We can see this in action in Game of Thrones when Jeor Mormont identifies Jon Snow as a potential leadership candidate early on in his time with the Night’s Watch, and clearly puts him into what people like me refer to as the “leadership pipeline” (of which, more later).

The second step is that, just as one can learn new ways of behaving through cognitive behavioural therapy and similar, one can turn oneself into a leader through learning what these traits are and copying them.

To switch franchises for a moment: there’s a scene in Star Trek: Discovery where the ships’ first officer, Saru, winds up as acting captain of the ship. Being, at this point in the narrative, more of the passive-aggressive than the take-charge sort, he goes into the ready room, shuts the door, and asks the computer for a list of the most successful captains in Starfleet. He then asks the computer to cross-correlate their personality traits and come up with the ideal way to be a leader.

However, there are a few problems with the basic premise, and the two corollaries. For one thing, it’s a problematic thing to split the world into Leaders and Followers. In the cases we’ve looked at so far, there have been situations where the characters have led… and where they’ve followed. Tyrion has never held a top-level leadership position, except temporarily and by accident. Daenarys spends most of the first book (and/or season) literally leading no one, even by virtue of charisma.

Which brings us to another problem. Inasmuch as leadership qualities exist, they can also be overlooked, just because the person possessing them has the wrong set of gonads, or is the wrong height. Jon, as Mormont himself notes, might not have stood out as a potential leader quite so quickly if he hadn’t had the benefits of being brought up at Winterfell among the Starks and learning alongside his ostensible half-brothers. This is to say nothing of cases like Bran and Theon, where potential leaders wind up out of the pipeline (and, in both cases, back in, just in a different sector) through reasons completely unrelated to their leadership qualities or not. So: you can’t just consider behaviour, without considering other social factors.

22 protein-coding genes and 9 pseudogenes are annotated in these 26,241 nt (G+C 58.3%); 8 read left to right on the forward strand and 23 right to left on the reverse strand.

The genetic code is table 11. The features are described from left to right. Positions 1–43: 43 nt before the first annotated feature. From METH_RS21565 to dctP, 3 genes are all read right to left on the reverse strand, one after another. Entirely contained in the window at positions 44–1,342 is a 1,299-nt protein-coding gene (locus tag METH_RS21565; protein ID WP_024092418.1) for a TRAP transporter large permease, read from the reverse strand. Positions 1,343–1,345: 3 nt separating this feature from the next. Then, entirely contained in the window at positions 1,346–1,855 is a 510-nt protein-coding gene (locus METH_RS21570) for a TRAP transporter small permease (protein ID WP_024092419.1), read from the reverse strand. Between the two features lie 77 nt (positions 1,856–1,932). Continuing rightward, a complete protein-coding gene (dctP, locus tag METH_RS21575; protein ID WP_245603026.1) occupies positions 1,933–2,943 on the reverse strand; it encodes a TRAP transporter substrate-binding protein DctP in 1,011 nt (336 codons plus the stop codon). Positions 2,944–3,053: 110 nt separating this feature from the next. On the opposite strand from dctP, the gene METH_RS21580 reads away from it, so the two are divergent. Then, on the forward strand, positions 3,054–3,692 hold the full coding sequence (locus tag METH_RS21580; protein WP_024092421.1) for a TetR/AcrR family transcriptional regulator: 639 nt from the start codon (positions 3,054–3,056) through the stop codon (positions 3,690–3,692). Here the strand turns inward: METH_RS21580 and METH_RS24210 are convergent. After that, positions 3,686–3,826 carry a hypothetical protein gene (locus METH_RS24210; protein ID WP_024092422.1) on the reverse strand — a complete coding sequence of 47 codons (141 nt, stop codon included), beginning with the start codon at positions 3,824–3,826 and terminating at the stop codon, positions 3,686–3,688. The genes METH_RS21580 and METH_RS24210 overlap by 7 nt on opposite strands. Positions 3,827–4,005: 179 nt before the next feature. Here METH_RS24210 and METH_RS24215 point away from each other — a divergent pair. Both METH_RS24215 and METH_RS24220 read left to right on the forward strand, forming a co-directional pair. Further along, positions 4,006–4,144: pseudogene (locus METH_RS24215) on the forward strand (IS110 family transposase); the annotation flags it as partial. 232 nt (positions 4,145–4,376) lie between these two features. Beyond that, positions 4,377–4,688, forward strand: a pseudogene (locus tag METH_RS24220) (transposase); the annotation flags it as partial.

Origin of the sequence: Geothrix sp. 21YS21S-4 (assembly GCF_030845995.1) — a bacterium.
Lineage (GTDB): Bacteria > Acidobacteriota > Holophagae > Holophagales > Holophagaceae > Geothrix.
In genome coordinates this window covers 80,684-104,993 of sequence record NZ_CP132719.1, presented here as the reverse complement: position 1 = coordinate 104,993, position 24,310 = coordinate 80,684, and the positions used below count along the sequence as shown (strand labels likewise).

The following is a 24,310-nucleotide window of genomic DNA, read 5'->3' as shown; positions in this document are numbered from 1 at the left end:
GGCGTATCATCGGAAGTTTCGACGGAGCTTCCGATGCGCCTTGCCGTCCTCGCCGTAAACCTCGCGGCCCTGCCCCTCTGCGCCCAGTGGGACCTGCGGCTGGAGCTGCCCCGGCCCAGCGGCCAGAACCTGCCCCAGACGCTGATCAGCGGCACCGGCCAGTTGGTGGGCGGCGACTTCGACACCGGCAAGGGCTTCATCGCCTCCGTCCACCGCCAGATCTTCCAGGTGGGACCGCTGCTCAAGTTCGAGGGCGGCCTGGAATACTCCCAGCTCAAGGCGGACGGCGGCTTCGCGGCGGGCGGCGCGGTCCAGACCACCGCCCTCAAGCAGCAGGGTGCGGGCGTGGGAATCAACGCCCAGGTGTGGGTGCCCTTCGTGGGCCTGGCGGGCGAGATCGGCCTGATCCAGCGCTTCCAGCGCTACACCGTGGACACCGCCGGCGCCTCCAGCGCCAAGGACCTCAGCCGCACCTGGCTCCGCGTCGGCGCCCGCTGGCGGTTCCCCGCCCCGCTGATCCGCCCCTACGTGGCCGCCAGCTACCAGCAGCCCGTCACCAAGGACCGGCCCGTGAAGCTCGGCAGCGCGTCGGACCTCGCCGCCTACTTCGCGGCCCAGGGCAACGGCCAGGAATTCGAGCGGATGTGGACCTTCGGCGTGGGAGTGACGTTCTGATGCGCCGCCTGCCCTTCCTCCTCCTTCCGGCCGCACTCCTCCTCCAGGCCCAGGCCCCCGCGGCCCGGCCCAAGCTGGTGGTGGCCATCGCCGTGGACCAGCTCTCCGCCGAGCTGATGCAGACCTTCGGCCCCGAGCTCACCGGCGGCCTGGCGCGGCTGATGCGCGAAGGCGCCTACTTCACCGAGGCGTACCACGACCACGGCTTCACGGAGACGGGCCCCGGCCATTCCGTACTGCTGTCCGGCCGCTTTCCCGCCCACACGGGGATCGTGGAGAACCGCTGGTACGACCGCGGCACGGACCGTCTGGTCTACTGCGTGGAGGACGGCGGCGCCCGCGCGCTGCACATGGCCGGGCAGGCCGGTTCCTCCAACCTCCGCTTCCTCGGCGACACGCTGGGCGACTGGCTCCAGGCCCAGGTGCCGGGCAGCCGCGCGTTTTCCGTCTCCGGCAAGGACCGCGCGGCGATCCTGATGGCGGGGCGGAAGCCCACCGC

The second… well, here’s where Robert Baratheon comes back in.

Robert is, in many ways, doing everything right as far as being King of Westeros is concerned. He’s the right gender, and the right age. He came to the throne by what are, if not necessarily desirable, at least acceptable means of succession in Westerosi terms. He’s not hugely smart, but he does have a sense of his own limitations and is good at recruiting a team which compensates for them.

And he can be a good leader in the right conditions. There’s a reason why he spends most of the first season drinking with his old war buddy Ned, and reminiscing about the campaign (beyond the fact that the writers need some way of conveying the backstory to the series in a not-too-boring fashion): He was a good leader in wartime. He’s still got those same traits, too. But he’s just not the sort of guy who can lead a country in peacetime. For instance: it’s perfectly true that if he had succeeded in getting Daenarys assassinated early on, it would have saved everyone a lot of fuss and bother later. But it’s also true that assassinating teenage girls who don’t even live on your continent, in peacetime, is the sort of thing that tends to get the Hand of the King remonstrating with you in public, creating political splits that the more ruthless members of your administration can exploit the hell out of.

And, in the end, of course, he turns out to have rather less in the way of political savvy than his own wife.

So, the case of Robert Baratheon (and indeed the case of Saru, over in the other franchise) shows that, while the three types of leaders we’ve been talking about are a good place to start from, there are dangers in leaning on that particular theory too far.

Next time, we’ll be looking at contingency-based theories of leadership, taking the High Sparrow as our case study.